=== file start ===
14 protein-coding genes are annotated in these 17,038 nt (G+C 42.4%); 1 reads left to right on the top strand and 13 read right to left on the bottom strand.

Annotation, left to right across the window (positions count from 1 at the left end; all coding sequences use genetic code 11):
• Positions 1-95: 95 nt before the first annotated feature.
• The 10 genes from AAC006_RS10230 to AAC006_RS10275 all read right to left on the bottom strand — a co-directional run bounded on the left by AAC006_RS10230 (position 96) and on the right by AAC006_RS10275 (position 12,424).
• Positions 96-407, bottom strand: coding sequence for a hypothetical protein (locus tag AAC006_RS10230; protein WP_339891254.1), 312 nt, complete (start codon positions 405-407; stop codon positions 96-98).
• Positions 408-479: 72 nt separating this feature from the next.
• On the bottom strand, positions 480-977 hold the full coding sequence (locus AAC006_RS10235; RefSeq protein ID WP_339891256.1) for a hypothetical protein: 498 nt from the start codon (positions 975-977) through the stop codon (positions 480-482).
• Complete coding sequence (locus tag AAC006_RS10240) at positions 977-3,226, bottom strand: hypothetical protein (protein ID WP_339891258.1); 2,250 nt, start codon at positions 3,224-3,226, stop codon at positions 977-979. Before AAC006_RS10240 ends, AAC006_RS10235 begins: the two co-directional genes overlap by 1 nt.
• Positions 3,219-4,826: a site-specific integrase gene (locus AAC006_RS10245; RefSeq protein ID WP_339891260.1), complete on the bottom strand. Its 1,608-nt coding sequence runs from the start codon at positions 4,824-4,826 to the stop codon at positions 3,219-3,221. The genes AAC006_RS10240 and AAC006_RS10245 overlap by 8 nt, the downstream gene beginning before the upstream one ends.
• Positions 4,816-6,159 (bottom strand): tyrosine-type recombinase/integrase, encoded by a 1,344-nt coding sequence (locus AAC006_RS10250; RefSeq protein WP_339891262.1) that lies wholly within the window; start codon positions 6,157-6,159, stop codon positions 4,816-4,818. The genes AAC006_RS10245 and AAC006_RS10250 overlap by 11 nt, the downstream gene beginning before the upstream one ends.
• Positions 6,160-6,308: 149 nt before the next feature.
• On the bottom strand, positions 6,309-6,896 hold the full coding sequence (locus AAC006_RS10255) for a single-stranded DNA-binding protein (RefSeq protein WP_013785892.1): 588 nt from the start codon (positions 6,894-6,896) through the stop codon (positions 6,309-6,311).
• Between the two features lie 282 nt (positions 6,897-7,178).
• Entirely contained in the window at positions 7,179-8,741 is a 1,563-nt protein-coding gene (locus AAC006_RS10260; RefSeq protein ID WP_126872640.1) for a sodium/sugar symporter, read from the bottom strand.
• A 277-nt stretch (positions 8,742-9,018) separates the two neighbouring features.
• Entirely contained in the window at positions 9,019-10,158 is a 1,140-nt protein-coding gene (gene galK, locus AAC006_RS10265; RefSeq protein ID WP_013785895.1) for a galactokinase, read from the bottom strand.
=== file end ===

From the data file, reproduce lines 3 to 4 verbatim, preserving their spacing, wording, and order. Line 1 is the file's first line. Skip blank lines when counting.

• Positions 1-95: 95 nt before the first annotated feature.
• The 10 genes from AAC006_RS10230 to AAC006_RS10275 all read right to left on the bottom strand — a co-directional run bounded on the left by AAC006_RS10230 (position 96) and on the right by AAC006_RS10275 (position 12,424).